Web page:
Naming in the C code: SER vs. SERIES, ARR vs. ARRAY


#1

First, a question untrained eyes can help me with…

I’d like you to tell me if this random C code snippet:

REBARR *paramlist = Make_Array_Core(
    2,
    SERIES_MASK_ACTION | NODE_FLAG_MANAGED
);

REBVAL *archetype = RESET_CELL(Alloc_Tail_Array(paramlist), REB_ACTION);
archetype->payload.action.paramlist = paramlist;
INIT_BINDING(archetype, UNBOUND);

REBVAL *param = Init_Typeset(
    Alloc_Tail_Array(paramlist),
    TS_OPT_VALUE, // Allow null (e.g. <opt>), returns false
    Canon(SYM_VALUE)
);

…is measurably/importantly clearer than this code:

REBARR *paramlist = Make_Arr_Core(
    2,
    SERIES_MASK_ACTION | NODE_FLAG_MANAGED
);

REBVAL *archetype = RESET_CELL(Alloc_Tail_Arr(paramlist), REB_ACTION);
archetype->payload.action.paramlist = paramlist;
INIT_BINDING(archetype, UNBOUND);

REBVAL *param = Init_Typeset(
    Alloc_Tail_Arr(paramlist),
    TS_OPT_VALUE, // Allow null (e.g. <opt>), returns false
    Canon(SYM_VALUE)
);

The abbreviation of _Array to _Arr isn’t just in the service of lazy typing and being able to fit more code into 80 columns (though it does help there…)

This actually ties into a classic Rebol terminology problem

An ANY-SERIES! value has not only an underlying “blob” of data it points into, but also an index into that data. We often use the term “series” to refer to the value including the index. But we might also say that "block1 and block2 both point at the same series"…using the word “series” for the blob of data without an index involved. How should we discern these two things when talking about them?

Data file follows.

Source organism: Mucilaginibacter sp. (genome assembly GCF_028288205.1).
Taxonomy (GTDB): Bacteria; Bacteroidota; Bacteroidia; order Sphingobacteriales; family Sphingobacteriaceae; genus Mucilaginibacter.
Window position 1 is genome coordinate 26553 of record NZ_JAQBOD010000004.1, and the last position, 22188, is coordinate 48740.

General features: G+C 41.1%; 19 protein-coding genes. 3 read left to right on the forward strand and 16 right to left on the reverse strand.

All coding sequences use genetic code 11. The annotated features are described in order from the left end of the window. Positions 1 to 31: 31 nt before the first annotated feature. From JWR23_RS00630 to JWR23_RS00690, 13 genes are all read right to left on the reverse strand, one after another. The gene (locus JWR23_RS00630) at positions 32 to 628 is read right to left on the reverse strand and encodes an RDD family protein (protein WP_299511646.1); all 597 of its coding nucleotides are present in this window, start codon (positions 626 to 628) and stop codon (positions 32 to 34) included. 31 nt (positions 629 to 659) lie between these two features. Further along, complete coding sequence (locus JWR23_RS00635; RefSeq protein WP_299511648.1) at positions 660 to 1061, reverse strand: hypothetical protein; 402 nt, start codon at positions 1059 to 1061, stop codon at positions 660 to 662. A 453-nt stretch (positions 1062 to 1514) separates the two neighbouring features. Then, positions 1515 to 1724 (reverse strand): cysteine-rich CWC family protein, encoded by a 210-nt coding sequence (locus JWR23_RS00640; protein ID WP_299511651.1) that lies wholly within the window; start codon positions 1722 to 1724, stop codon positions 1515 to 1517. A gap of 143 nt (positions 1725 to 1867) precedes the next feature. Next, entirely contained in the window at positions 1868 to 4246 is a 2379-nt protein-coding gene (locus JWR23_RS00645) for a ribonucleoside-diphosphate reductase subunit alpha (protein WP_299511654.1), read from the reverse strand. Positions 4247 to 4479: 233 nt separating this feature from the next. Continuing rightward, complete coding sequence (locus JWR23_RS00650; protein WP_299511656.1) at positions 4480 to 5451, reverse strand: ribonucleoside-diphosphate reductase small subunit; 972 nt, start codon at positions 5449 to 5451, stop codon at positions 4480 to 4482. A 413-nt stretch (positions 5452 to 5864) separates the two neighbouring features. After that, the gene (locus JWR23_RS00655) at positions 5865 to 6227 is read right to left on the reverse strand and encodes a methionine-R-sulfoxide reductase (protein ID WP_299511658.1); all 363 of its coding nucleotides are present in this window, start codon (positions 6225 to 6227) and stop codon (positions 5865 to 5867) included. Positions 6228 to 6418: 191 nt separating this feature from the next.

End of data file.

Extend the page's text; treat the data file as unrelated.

It’s a somewhat problematic ambiguity in conversation or technical writeups, so it would be nice to have a good answer. But when it comes to the C implementation itself–these must be distinguished, because it won’t compile unless you use the right types!

So inside the C code, the distinction is that the REBSER (or a subclass like REBARR and REBSTR) holds the underlying data, while it is REBVAL value cells which hold the instances that point to that REBSER and add in an index (plus various other bits including the specific series type, plus a binding or whatever is relevant).

The most verbose discernments in use today use a trick I came up with where an “any_” prefix is used to distinguish the value:

void Operation_On_Any_Series(REBVAL *any_series) {
    REBSER *series = VAL_SERIES(any_series);
    int index = VAL_INDEX(any_series);
    FAIL_IF_READ_ONLY_SERIES(series);
    ...
}

But in practice, a lot of code is much lazier because the names are too verbose, and cause the actual interesting code to be eclipsed by repetitions of super long names. So shorthands show up:

void Operation_On_Series(REBVAL *v) {
    REBSER *s = VAL_SERIES(v);
    int i = VAL_INDEX(v);
    FAIL_IF_READ_ONLY_SERIES(s);
    ...
}

…and you just sort of trust that datatype checking will make sure you don’t get confused by the ambiguous “_Series(…)”, because it won’t let you pass a REBSER* where a REBVAL* was intended.

But what if we just called the underlying data “Ser”?